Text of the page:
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Sunday Favorites: African Americans in the Civil War

Part 2: The U.S. Colored Troops

Published Sunday, February 17, 2013 12:05 am
Contrabands boarded dinghies and braved rough seas in hope of being rescued by the Union blockade.

The East Coast Blockading Company, the armada of Union ships that closed Florida’s Gulf Coast to receiving, employed black sailors and contraband laborers, but it also worked with the U.S. Colored Troops. While contrabands destroyed salt works to cut off the rebels, the USCT targeted another sought-after commodity – beef. 


Florida had become famous for the amount of free-range cattle. The Confederate troops were consuming more beef than could be provided by surrounding states. 


Because Florida offered a strategic geographical location, it was important to the North and indispensable to the South because of its supply of beef, sugar and most importantly, salt. As Federal power increased, Confederate resources diminished. The Union blockade was particularly effective because the Feds had gained control of two tactical locations, Fort Pickens in Pensacola and Fort Jefferson off of Key West. 


“The cattle in Georgia, Alabama and the Carolinas have all been consumed,”  a Union naval officer wrote in a letter in 1862. “The whole dependence of the Confederate Government to feed this Army now rests in Florida.”

Cow cavalries were formed. The military would recruit settlers to drive the cattle all the way up to the Georgia line, or to the railroad that extended as far south as Cedar Key.


At the commencement of the Civil War, neither the north nor south had thought of employing black soldiers in combat positions. The Confederacy used them in labor gangs and to work on military projects, but the north had no policy concerning slaves. As the war continued, the need to begin recruiting the black population grew. Black troops had been organized in several southern states even before the Lincoln administration established the Bureau for Colored Troops on May 22, 1863.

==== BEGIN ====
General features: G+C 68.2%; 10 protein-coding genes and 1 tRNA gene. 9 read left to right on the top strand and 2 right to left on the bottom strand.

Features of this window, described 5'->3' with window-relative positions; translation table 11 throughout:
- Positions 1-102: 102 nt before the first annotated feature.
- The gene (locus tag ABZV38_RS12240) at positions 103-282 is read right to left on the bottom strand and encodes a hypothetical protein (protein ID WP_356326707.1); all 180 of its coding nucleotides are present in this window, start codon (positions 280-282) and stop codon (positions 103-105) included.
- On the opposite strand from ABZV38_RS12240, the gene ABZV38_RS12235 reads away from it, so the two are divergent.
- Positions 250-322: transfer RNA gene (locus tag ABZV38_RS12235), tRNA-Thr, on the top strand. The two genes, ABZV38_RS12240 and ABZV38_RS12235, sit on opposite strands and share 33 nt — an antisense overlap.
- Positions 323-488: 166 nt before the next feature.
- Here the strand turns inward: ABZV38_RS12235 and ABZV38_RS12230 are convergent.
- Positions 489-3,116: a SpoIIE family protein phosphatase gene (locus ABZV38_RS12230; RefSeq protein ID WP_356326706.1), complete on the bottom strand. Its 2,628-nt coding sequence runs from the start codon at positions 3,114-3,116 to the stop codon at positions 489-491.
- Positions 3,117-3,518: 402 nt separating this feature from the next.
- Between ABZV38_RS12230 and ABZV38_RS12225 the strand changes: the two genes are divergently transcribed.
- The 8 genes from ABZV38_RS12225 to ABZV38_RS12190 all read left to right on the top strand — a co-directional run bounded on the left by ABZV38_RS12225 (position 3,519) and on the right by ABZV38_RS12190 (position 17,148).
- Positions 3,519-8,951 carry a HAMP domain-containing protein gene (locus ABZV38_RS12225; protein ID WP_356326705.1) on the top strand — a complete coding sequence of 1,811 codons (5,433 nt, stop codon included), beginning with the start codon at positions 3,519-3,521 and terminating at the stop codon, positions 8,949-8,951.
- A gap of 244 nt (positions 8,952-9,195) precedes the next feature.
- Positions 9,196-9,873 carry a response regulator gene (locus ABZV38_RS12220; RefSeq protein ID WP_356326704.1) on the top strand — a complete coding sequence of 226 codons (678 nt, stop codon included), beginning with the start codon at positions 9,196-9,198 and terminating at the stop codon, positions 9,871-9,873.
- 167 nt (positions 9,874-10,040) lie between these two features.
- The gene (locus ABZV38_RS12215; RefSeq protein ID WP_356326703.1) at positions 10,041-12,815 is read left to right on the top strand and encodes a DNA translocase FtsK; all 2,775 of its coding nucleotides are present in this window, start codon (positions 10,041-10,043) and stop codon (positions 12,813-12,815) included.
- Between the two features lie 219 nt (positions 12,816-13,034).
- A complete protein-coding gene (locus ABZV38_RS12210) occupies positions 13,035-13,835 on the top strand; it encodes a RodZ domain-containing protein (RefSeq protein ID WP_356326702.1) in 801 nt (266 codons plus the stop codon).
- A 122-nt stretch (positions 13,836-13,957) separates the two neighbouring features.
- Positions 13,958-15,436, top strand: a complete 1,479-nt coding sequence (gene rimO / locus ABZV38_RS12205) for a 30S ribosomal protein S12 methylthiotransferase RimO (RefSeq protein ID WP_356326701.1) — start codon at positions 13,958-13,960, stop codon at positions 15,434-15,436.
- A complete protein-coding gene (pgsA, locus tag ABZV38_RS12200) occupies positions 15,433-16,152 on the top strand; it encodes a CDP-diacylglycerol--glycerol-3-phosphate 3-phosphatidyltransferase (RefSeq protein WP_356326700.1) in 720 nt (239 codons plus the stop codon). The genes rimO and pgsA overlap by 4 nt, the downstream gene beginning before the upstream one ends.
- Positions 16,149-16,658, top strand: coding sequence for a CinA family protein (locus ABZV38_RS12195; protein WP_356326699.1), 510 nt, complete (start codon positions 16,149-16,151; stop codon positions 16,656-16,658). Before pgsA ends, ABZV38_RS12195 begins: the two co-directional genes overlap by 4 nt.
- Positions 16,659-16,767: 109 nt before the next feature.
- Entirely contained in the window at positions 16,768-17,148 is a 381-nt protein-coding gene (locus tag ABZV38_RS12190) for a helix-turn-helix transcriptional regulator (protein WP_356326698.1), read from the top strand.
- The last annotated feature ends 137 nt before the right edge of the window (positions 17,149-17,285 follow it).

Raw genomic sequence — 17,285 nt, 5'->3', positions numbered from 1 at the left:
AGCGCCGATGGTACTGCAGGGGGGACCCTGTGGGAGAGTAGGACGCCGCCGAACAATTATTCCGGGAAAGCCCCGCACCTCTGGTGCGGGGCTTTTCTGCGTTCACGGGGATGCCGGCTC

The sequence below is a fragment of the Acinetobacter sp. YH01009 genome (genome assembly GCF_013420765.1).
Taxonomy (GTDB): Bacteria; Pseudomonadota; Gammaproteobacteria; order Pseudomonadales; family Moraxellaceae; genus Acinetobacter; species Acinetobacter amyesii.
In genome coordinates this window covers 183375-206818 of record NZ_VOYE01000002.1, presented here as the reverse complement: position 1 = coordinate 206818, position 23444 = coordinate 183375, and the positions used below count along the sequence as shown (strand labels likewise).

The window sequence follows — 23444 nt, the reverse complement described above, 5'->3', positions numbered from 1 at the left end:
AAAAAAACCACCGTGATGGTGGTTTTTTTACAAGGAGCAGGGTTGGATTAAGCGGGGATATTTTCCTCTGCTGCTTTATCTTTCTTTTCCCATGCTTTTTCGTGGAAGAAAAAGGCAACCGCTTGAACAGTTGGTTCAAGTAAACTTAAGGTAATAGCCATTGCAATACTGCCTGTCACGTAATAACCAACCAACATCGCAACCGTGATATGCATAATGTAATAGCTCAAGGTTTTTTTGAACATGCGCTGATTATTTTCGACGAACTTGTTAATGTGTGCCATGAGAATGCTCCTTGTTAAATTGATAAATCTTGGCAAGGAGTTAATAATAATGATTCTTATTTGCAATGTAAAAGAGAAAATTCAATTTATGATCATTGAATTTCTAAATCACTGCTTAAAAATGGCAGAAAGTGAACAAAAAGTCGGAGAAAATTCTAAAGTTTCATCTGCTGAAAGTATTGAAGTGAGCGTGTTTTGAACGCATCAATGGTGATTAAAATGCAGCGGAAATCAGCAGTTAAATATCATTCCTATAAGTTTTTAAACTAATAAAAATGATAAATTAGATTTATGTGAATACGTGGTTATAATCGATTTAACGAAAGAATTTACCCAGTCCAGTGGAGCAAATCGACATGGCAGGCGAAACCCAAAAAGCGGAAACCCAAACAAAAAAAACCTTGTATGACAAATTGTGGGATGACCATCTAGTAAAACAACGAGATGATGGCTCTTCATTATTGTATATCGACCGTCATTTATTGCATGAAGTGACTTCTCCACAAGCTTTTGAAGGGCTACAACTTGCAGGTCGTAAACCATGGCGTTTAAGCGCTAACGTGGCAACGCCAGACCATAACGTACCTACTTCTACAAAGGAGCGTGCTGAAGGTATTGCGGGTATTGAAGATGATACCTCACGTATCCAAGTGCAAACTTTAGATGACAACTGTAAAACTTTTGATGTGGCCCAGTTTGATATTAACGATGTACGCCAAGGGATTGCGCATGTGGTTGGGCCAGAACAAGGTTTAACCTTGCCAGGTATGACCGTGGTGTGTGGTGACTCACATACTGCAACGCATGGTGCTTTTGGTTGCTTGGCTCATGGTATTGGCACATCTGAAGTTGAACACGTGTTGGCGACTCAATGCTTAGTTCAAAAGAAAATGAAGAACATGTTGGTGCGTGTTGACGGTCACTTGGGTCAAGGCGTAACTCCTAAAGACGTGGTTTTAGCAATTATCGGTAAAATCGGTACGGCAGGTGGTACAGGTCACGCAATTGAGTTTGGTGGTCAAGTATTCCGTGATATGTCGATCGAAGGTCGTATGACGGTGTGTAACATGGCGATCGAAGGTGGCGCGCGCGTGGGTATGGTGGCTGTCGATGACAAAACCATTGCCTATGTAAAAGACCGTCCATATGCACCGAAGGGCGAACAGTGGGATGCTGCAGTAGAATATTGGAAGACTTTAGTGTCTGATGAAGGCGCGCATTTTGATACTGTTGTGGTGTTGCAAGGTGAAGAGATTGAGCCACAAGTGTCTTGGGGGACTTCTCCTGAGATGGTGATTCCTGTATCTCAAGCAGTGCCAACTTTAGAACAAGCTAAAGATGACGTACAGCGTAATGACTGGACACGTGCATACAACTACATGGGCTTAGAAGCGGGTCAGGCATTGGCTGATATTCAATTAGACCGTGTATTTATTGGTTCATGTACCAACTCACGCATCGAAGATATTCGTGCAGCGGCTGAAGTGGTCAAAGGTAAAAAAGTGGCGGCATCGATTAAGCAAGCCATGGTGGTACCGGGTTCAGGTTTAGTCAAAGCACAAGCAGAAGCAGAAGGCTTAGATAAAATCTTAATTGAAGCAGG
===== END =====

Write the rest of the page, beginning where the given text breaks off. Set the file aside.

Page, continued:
A black Union Soldier is pictured in uniform.


The Second USCT drew its men from Arlington, Virginia. These men would become the Union’s secret weapon for halting the cattle drive to the Georgia line. But the 942 troops who served under Colonel Benjamin Townsend and 36 other white officers were not considered heroes. During their march through Pennsylvania to catch a train, people heckled them and threw rocks. They received much of the same treatment when they arrived in Key West. 


While much of the Second USCT remained in Key West, two companies were the first to begin combat operation in Fort Myers, at the request of Henry Crane, a former naval officer who was running the U.S. Second Florida Calvary. From then on the colored and white troops operated in conjunction. Crane had to fight to allow his superiors to approve raids of Confederates cow calvaries in the eastern interior with both the USSFC and USCT. 


But Crane found problems with trying to get the two groups of men to work together. 


“The ignorance of one and sensitiveness of the other tends to make every duty unpleasant,” he wrote. “In fact, the effectiveness of the Second Calvary has been seriously injured by this connection. “


The rest of the Second USCT remained in Key West, however some troop under Major Weeks relocated to Cedar Key. Unlike Crane, Weeks didn’t mind mixed black and white regiments and embraced the phrase “the more troops the better.” He led frequent raids into Florida’s interior to halt the cattle drive. The Second USCT became so successful that in August General Woodbury ordered all able-bodied contrabands to join Weeks’ regiment.


In Manatee County John W. Curry, was a Confederate soldier, whose outfit reportedly provided the Confederacy with 200 head of cattle weekly. Colored troops were sent to Curry’s 30-acre farm on the Manatee River to stop transport but were unsuccessful. 


The Second USCT not only brought in contrabands and refugees, it also brazenly sent troops to local plantations to recruit slaves. 


Even after the war ended the Second Florida Calvary and Second USCT worked together. Then finally in June of 1885, Weeks and his band of contraband and refugee soldiers were ordered to Tallahassee for occupational duty.


A few of the colored troops that were stationed at Fort Myers settled in the area. They initially formed Port Charlotte, although they are not given credit for it in area history books. Tune in next week to learn how John Lomans went from serving in the USCT to becoming the first black magistrate of Manatee County.


Part I of "African Americans in the Civil War" can be read here.

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Kafi, thanks for commenting. The link to Part I has now been posted at the end of Merab's article.
Posted by Jackson Falconer on February 18, 2013

Since this is part two of a series, please post links from one part to the others.
Posted by Kafi Benz on February 17, 2013

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